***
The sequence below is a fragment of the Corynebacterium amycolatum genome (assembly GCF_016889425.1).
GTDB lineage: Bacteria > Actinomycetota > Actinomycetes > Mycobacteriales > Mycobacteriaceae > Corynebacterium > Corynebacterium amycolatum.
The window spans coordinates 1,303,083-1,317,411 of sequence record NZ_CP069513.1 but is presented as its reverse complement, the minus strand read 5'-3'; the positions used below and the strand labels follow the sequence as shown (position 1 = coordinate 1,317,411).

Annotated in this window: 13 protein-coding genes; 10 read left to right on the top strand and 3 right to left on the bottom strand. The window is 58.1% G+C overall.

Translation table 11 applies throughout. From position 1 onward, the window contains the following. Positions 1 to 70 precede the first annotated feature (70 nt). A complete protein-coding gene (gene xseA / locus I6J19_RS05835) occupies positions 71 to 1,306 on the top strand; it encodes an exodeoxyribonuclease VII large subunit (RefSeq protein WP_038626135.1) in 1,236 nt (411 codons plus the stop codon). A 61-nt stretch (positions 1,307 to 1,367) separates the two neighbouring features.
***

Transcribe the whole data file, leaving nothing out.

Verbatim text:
The sequence below is a fragment of the Corynebacterium amycolatum genome (assembly GCF_016889425.1).
GTDB lineage: Bacteria > Actinomycetota > Actinomycetes > Mycobacteriales > Mycobacteriaceae > Corynebacterium > Corynebacterium amycolatum.
The window spans coordinates 1,303,083-1,317,411 of sequence record NZ_CP069513.1 but is presented as its reverse complement, the minus strand read 5'-3'; the positions used below and the strand labels follow the sequence as shown (position 1 = coordinate 1,317,411).

Annotated in this window: 13 protein-coding genes; 10 read left to right on the top strand and 3 right to left on the bottom strand. The window is 58.1% G+C overall.

Translation table 11 applies throughout. From position 1 onward, the window contains the following. Positions 1 to 70 precede the first annotated feature (70 nt). A complete protein-coding gene (gene xseA / locus I6J19_RS05835) occupies positions 71 to 1,306 on the top strand; it encodes an exodeoxyribonuclease VII large subunit (RefSeq protein WP_038626135.1) in 1,236 nt (411 codons plus the stop codon). A 61-nt stretch (positions 1,307 to 1,367) separates the two neighbouring features.